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. China mine spill blackens river with toxic slurry

by Staff Writers
Beijing (AFP) April 14, 2008
A large spill of toxic slurry from a mine has turned part of a northern Chinese river black and fouled it with dangerous chemicals, state media said Monday.

The accident occurred Friday in Shaanxi province when the sides of a catchment basin for toxic tailings, or mining debris, at a vanadium mine collapsed after heavy rain, the Shaanxi-based Chinese Business View reported.

The collapse sent a deluge of black toxic mine tailings and slurry flooding into the Xiangdang river near the town of Yinghua in Shanyang county, it said.

The report gave no information on any casualties or residents being hospitalised.

Yinghua has a population of about 14,000 people, according to the local government website.

The accident covered more than two kilometres (1.2 miles) of the river bank in a toxic black sludge that caused local residents to experience difficulty breathing, the report added.

Although the spill was quickly contained, several more kilometres experienced dangerous levels of nitrogen and chemical oxygen demand, key measures of water pollution.

The mine was owned by the Hengyuan Mining company, the report said.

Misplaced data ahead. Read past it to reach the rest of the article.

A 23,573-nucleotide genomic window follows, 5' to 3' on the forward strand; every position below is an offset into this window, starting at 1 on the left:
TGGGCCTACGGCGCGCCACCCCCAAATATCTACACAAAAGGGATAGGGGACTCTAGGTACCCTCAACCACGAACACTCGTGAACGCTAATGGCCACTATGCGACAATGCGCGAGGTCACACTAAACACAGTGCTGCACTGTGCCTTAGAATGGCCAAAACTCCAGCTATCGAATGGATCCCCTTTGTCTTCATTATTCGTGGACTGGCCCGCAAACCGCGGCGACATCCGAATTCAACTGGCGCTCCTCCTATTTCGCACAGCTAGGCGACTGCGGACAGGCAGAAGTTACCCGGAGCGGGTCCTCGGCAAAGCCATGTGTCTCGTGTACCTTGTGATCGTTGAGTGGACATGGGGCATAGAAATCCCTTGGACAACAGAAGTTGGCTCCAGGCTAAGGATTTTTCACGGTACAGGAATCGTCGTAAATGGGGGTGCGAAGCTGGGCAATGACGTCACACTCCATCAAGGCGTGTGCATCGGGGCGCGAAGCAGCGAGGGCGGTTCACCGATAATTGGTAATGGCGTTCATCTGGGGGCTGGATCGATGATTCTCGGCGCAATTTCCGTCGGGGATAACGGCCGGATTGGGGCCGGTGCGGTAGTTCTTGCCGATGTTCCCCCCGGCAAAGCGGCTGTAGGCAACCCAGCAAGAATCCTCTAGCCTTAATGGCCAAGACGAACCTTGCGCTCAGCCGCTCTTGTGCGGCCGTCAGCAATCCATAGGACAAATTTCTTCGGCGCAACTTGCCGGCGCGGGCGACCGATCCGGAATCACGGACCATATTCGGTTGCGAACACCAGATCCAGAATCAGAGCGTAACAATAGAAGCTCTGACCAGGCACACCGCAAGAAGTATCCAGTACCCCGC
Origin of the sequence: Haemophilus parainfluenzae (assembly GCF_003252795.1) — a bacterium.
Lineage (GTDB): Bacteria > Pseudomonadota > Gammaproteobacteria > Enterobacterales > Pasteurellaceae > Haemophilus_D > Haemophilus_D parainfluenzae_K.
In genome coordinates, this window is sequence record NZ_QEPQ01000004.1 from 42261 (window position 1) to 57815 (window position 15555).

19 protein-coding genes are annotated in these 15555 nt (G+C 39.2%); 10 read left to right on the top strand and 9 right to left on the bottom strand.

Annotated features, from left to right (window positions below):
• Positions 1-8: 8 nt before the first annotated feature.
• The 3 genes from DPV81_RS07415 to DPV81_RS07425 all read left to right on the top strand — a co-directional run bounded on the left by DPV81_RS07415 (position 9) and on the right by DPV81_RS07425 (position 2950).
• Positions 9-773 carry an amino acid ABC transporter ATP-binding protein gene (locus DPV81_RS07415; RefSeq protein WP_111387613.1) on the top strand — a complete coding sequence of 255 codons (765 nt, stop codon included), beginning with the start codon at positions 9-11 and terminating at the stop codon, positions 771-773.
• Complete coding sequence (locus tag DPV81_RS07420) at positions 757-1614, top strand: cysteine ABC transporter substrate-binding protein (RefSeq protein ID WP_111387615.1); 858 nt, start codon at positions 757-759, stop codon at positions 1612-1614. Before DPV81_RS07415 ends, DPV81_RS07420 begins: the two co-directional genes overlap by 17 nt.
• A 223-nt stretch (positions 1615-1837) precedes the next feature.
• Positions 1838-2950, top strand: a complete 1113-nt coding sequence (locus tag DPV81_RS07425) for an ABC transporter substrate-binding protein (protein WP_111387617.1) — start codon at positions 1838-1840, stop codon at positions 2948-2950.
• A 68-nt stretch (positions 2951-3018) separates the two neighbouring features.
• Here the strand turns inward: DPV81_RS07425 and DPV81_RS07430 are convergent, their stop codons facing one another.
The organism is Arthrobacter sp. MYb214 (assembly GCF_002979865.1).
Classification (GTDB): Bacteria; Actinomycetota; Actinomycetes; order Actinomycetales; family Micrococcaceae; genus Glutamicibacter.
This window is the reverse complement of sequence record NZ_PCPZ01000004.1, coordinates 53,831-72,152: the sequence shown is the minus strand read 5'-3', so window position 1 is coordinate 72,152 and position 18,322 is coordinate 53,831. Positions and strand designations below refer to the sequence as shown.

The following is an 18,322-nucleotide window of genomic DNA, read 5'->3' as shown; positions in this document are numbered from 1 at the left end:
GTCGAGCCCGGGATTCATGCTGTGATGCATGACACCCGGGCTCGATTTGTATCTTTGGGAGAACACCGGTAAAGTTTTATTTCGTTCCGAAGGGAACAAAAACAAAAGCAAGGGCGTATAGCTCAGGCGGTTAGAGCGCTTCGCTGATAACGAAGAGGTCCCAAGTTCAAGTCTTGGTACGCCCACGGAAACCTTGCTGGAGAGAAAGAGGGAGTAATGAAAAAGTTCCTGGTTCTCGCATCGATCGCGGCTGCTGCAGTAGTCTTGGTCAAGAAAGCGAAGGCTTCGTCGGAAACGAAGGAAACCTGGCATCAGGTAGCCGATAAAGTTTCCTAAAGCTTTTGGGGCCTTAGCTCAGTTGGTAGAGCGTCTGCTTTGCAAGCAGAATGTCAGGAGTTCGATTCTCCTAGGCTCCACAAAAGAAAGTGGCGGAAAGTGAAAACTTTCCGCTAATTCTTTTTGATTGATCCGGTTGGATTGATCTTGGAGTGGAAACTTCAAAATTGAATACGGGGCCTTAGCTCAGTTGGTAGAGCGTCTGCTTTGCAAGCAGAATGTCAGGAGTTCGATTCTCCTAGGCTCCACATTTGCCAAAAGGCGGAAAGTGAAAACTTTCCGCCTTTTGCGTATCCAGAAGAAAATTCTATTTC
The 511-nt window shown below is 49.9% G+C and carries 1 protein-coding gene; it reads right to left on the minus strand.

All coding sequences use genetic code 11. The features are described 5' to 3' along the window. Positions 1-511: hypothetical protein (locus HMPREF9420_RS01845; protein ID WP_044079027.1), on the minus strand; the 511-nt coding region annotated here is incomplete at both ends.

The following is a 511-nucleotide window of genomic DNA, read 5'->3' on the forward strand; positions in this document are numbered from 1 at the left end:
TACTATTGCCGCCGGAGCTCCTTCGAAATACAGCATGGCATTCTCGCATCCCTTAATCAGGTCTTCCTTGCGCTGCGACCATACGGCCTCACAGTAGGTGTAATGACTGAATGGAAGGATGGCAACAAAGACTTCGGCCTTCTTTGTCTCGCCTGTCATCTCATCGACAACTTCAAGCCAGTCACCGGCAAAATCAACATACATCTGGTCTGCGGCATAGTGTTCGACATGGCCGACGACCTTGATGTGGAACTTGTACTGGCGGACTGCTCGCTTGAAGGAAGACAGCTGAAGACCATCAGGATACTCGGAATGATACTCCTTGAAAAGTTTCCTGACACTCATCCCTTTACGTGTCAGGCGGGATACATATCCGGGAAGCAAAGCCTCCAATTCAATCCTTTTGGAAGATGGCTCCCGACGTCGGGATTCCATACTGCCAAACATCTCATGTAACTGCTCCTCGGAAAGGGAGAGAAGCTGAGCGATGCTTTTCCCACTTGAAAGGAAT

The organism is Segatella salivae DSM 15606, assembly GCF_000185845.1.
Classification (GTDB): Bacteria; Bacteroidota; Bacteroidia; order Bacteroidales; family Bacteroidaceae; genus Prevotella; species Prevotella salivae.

Vanadium is an alloy used in steel production that is toxic in concentrated levels.

China's rapidly growing economy has combined with lax environmental regulation to create severe water pollution.

More than 70 percent of the country's waterways and 90 percent of its underground water are polluted, according to previously released government figures.

Toxic spills in China are common.

In one of the worst recent examples, an explosion at a chemical plant spilled around 100 tonnes of the carcinogens benzene and nitrobenzene into the Songhua River in northeastern China in November 2005, killing eight people and injuring 60 others.

Water supplies for millions of people living along the river were suspended for days, with some of the polluted water flowing into Russia.

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Ships dumping waste in Mediterranean illegal as of 2009: UN
Athens (AFP) April 10, 2008
Dumping of waste by ships in the Mediterranean Sea will become illegal as of May 1, 2009, the United Nations Environment Programme said Thursday.

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